Women comprise roughly half of the U.S. workforce, but a mere 25 percent of women pursue careers in the fields of science, technology, engineering, and math (STEM).
This is troubling, especially when you consider that job positions in STEM fields are rapidly increasing in number. The cybersecurity profession–one of the United State’s most important and fastest growing fields–boasts a severe shortage in female talent, where 89 percent of the workforce in this area are men.
It’s a trend that is mirrored in a number of other industries across the United States, and it’s not due to women’s lack of educational attainment.
In fact, since 1982, women in the United States have earned 10 million more degrees than men. Today, women maintain a 60 percent majority in undergraduate classrooms, and over 41 percent of STEM PhDs are earned by women.
The real problem seems to be what happens after graduation. A study by the Center for Talent Innovation (CTI) found that women are 45 percent more likely than men to leave their career in STEM fields within their first year of employment. Of those surveyed, 80 percent of respondents say that they love their work, but many report barriers to advancement.
According to the CTI, many women reported a lingering “old boys’ club” attitude, where nearly a third of the leaders in STEM fields believed that women didn’t have what it takes to ever reach a top ranking position in their company. These women also reported having to deal with long, unforgiving and inflexible hours that make balancing work and family life difficult if not impossible.
Additionally, the report indicated that women in STEM fields struggle to embody traditionally valued leadership attributes. Women are often perceived to be emotional or lacking impact, or on the opposite end of the spectrum, too controlling or cold.
“Women are forced to conform to a more specific or narrower set of standards around executive presence than men, and they don’t get useful feedback on how they might go about improving their executive presence,” the study highlights.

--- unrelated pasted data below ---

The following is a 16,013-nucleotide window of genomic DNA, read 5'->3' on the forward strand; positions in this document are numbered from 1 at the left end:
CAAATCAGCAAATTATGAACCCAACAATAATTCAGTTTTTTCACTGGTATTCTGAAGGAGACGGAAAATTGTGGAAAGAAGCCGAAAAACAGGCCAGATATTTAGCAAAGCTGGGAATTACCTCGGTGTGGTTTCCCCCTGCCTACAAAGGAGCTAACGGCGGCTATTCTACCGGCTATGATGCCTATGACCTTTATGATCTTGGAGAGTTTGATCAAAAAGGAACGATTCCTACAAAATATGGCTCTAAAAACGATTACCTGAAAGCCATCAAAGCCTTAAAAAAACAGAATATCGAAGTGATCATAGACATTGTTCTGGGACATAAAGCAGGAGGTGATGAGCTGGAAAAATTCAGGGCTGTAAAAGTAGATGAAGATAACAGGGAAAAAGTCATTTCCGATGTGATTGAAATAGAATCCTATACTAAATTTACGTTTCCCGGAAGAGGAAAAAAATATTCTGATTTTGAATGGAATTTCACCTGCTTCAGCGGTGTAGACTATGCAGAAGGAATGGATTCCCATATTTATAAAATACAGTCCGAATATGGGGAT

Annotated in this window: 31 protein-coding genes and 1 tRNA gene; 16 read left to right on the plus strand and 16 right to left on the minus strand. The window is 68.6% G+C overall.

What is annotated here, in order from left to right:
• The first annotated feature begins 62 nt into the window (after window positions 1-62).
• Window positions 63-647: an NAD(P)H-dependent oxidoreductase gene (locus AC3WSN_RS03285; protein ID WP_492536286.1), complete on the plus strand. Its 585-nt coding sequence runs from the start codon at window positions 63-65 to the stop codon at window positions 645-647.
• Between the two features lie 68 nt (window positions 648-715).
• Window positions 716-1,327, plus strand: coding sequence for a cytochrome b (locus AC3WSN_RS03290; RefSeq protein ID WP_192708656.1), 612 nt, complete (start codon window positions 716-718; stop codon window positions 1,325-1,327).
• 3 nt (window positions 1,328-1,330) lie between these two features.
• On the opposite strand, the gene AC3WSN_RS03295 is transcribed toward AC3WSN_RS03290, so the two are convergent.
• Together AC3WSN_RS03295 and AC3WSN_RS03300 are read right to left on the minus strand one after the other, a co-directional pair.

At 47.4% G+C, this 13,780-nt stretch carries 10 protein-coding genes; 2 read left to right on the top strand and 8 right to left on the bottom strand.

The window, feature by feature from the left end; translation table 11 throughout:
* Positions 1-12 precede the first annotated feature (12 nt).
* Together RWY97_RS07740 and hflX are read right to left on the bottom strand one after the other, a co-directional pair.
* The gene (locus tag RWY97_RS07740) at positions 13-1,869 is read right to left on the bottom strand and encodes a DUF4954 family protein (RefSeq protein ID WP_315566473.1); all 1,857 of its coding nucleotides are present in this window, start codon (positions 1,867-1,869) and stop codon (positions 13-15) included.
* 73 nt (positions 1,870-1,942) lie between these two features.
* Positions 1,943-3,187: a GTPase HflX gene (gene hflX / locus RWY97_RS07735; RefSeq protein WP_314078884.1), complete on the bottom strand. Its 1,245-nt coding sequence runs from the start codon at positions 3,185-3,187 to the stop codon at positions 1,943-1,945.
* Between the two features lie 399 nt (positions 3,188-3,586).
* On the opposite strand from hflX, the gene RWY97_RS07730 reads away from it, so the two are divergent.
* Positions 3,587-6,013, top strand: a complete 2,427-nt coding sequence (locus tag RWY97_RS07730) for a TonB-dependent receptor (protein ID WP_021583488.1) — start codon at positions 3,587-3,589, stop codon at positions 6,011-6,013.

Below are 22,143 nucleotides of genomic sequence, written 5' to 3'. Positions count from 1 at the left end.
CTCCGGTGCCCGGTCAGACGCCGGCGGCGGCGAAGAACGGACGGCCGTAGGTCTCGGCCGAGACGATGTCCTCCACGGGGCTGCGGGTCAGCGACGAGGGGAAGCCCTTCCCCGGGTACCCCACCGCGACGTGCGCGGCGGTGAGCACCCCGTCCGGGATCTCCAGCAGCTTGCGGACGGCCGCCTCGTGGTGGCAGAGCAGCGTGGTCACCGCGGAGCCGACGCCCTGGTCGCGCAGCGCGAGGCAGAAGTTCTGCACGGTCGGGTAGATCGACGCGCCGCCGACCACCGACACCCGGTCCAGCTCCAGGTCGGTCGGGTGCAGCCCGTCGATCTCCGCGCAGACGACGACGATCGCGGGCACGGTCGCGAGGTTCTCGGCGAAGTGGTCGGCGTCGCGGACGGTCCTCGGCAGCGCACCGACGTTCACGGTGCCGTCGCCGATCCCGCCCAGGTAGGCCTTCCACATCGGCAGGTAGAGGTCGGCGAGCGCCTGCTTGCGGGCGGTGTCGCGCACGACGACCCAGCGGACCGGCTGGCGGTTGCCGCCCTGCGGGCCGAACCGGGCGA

While individual companies have implemented programs to help bridge the gap in employment, a number of factors must be rectified before industries are able to reap the benefits of women’s employment. Perhaps the most impactful would be to address the lack of female sponsors in the STEM sector.
Sponsoring matters for women in STEM. According to the AAWU, sponsors are the most effective way for women to advance in STEM fields. In addition to serving as role models for women who are just entering the profession, sponsors use their social and political capital to promote women’s ideas, advocate for women to receive promotions, and help younger women make connections in the industry.
Given that isolation is such a real part of women’s day-to-day experiences in the STEM fields, sponsors and personal mentorship are a necessary function in helping women to feel that they’re not the “other” person in the room.
Another study entitled, Solving the Equation, affirms the idea that mentoring remains one of the best ways to recruit and retain women in these fields. While more research will be necessary to specifically pinpoint how sponsorship directly affects women in STEM, it’s easy to see how having a dedicated person in your corner could positively affect women’s workplace culture.
“Having someone in your corner who is willing to advocate for you is empowering,” Grace Handley writes. “It’s easier to believe you belong if you have a powerful sponsor who believes it, too, especially one who is willing to actively demonstrate confidence in you by using social capital on your behalf. Sponsors do much more than offer good career advice; by sticking their necks out for women in STEM, they are showing everyone that women belong in those fields. Sponsors can ease the psychological burden of being “the only one in the room.”
Unfortunately, although the benefits to both sponsorship and mentorship seem obvious, both remain rare, as there are so few women promoted to senior positions in STEM fields to begin with.
The fundamental reasons for women’s retainment and advancement in STEM fields haven’t changed in decades. Though women aren’t likely to experience overt sexism in the workplace, STEM culture remains a place where women are likely to be subject to gender based microaggressions that make it an uncomfortable environment to develop their career. This is why sponsorship should be a priority for companies who wish to harness women’s talent moving forward.
Danika is a musician from Northwestern U.S., who sometimes takes a 30 minute break from feminism to enjoy a TV show. You can follow her on twitter @sadwhitegrrl